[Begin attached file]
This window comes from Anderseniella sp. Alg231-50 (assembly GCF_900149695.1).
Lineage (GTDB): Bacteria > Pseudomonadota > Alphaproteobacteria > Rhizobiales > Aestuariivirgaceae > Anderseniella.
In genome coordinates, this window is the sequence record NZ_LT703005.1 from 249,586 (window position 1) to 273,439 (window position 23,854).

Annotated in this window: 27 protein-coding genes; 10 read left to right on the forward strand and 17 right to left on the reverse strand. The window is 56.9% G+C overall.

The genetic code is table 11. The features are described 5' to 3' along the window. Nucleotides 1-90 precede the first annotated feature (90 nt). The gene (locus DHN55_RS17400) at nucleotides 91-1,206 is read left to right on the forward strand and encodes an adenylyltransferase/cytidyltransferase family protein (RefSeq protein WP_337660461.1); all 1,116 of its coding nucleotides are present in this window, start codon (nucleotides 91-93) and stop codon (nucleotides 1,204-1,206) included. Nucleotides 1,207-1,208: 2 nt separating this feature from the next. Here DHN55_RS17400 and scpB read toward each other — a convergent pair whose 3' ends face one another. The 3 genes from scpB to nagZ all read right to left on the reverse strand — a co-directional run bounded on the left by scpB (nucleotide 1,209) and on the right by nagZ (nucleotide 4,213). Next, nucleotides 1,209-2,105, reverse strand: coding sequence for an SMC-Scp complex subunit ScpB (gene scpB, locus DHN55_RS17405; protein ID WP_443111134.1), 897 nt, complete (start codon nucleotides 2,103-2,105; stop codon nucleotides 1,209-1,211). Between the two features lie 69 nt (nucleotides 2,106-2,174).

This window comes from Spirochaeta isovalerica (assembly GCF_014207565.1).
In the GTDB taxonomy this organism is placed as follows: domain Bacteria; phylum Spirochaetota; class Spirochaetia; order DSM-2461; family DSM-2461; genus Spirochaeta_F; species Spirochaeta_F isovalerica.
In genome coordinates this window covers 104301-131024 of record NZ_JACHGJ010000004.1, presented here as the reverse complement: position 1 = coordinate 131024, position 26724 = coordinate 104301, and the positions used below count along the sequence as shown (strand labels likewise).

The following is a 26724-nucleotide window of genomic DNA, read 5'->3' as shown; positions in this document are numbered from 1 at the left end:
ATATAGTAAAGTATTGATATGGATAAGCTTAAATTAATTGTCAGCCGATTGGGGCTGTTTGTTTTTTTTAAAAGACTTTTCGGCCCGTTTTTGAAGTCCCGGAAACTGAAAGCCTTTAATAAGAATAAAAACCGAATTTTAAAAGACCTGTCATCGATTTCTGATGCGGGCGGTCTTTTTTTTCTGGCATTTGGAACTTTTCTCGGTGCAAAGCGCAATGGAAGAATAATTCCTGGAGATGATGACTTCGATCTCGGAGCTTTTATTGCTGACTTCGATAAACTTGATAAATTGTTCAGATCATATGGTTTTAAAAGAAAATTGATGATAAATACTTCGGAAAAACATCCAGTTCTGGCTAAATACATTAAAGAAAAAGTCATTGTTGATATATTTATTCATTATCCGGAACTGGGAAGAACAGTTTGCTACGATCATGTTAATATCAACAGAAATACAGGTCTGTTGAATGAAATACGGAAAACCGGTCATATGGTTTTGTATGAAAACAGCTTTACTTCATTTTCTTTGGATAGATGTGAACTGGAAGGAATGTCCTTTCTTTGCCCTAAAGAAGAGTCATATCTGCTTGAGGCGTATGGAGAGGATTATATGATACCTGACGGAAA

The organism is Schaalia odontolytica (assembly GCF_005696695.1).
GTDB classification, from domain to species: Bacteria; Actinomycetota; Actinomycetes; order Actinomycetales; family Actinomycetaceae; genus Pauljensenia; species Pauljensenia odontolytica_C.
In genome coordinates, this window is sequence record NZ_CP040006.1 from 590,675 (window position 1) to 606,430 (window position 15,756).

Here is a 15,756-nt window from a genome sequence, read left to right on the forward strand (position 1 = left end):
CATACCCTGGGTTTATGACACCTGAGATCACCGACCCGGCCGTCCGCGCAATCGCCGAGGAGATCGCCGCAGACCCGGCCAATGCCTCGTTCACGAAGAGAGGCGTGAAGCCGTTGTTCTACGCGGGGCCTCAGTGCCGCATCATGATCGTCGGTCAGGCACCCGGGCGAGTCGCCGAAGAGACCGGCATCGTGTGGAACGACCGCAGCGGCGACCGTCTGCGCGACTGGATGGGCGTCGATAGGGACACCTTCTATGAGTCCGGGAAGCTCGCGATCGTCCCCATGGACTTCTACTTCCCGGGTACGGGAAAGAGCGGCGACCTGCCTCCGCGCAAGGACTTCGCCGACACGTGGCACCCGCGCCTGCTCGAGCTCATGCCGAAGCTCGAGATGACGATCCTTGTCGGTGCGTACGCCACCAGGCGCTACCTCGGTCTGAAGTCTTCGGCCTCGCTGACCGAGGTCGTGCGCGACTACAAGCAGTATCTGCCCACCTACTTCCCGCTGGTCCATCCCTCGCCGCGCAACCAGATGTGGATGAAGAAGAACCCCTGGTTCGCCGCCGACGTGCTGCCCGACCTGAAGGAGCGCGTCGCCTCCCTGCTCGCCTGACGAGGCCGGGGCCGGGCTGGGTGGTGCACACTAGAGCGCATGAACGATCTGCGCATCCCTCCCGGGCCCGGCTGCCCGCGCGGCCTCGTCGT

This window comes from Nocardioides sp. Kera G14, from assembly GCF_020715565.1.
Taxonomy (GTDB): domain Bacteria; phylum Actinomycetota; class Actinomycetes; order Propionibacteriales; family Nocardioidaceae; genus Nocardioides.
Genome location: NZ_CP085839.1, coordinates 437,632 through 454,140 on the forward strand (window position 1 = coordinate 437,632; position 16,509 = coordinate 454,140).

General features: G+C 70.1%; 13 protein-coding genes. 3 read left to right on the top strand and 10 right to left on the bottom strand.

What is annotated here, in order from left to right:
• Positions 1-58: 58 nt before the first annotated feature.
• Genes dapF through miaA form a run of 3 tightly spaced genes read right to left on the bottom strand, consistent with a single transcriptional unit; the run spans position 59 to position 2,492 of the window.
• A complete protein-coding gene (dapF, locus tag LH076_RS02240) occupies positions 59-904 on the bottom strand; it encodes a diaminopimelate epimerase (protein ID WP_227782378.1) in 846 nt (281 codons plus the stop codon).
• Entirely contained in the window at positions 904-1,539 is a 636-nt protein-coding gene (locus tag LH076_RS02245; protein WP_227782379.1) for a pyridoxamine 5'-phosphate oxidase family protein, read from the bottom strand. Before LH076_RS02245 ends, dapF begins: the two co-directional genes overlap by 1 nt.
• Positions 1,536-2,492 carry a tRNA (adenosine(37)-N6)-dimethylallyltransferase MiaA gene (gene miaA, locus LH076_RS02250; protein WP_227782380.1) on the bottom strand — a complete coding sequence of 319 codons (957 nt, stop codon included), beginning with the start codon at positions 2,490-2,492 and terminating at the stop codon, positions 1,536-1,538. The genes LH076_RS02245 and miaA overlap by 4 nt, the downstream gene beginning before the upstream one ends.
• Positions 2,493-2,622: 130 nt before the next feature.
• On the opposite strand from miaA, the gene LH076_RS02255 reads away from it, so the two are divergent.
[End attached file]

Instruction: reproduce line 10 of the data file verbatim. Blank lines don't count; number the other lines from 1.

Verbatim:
ATATAGTAAAGTATTGATATGGATAAGCTTAAATTAATTGTCAGCCGATTGGGGCTGTTTGTTTTTTTTAAAAGACTTTTCGGCCCGTTTTTGAAGTCCCGGAAACTGAAAGCCTTTAATAAGAATAAAAACCGAATTTTAAAAGACCTGTCATCGATTTCTGATGCGGGCGGTCTTTTTTTTCTGGCATTTGGAACTTTTCTCGGTGCAAAGCGCAATGGAAGAATAATTCCTGGAGATGATGACTTCGATCTCGGAGCTTTTATTGCTGACTTCGATAAACTTGATAAATTGTTCAGATCATATGGTTTTAAAAGAAAATTGATGATAAATACTTCGGAAAAACATCCAGTTCTGGCTAAATACATTAAAGAAAAAGTCATTGTTGATATATTTATTCATTATCCGGAACTGGGAAGAACAGTTTGCTACGATCATGTTAATATCAACAGAAATACAGGTCTGTTGAATGAAATACGGAAAACCGGTCATATGGTTTTGTATGAAAACAGCTTTACTTCATTTTCTTTGGATAGATGTGAACTGGAAGGAATGTCCTTTCTTTGCCCTAAAGAAGAGTCATATCTGCTTGAGGCGTATGGAGAGGATTATATGATACCTGACGGAAA